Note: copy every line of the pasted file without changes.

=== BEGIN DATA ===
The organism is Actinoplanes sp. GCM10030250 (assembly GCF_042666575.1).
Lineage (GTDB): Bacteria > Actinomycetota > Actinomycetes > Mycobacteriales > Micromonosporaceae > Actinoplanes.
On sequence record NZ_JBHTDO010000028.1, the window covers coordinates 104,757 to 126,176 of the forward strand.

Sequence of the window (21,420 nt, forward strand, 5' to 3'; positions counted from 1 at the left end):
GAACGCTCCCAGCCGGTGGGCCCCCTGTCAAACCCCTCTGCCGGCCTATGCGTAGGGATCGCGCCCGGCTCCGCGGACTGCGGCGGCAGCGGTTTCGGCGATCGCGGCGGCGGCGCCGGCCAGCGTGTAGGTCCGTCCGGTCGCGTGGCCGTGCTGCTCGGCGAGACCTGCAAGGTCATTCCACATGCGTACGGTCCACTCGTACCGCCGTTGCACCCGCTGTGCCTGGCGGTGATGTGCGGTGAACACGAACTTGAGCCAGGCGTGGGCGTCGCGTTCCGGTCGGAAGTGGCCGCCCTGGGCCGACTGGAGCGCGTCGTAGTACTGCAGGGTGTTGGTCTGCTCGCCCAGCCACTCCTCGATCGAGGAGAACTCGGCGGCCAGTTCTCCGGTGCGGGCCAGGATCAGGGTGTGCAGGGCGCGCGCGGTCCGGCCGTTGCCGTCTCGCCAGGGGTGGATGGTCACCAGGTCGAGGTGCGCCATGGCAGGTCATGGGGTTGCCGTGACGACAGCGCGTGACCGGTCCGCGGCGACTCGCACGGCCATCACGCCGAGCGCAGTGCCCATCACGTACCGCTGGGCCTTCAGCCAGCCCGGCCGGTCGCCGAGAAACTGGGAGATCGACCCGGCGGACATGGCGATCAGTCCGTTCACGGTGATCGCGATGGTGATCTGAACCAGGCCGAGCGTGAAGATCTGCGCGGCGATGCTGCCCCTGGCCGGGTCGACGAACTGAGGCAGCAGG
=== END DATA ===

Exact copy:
The organism is Actinoplanes sp. GCM10030250 (assembly GCF_042666575.1).
Lineage (GTDB): Bacteria > Actinomycetota > Actinomycetes > Mycobacteriales > Micromonosporaceae > Actinoplanes.
On sequence record NZ_JBHTDO010000028.1, the window covers coordinates 104,757 to 126,176 of the forward strand.

Sequence of the window (21,420 nt, forward strand, 5' to 3'; positions counted from 1 at the left end):
GAACGCTCCCAGCCGGTGGGCCCCCTGTCAAACCCCTCTGCCGGCCTATGCGTAGGGATCGCGCCCGGCTCCGCGGACTGCGGCGGCAGCGGTTTCGGCGATCGCGGCGGCGGCGCCGGCCAGCGTGTAGGTCCGTCCGGTCGCGTGGCCGTGCTGCTCGGCGAGACCTGCAAGGTCATTCCACATGCGTACGGTCCACTCGTACCGCCGTTGCACCCGCTGTGCCTGGCGGTGATGTGCGGTGAACACGAACTTGAGCCAGGCGTGGGCGTCGCGTTCCGGTCGGAAGTGGCCGCCCTGGGCCGACTGGAGCGCGTCGTAGTACTGCAGGGTGTTGGTCTGCTCGCCCAGCCACTCCTCGATCGAGGAGAACTCGGCGGCCAGTTCTCCGGTGCGGGCCAGGATCAGGGTGTGCAGGGCGCGCGCGGTCCGGCCGTTGCCGTCTCGCCAGGGGTGGATGGTCACCAGGTCGAGGTGCGCCATGGCAGGTCATGGGGTTGCCGTGACGACAGCGCGTGACCGGTCCGCGGCGACTCGCACGGCCATCACGCCGAGCGCAGTGCCCATCACGTACCGCTGGGCCTTCAGCCAGCCCGGCCGGTCGCCGAGAAACTGGGAGATCGACCCGGCGGACATGGCGATCAGTCCGTTCACGGTGATCGCGATGGTGATCTGAACCAGGCCGAGCGTGAAGATCTGCGCGGCGATGCTGCCCCTGGCCGGGTCGACGAACTGAGGCAGCAGG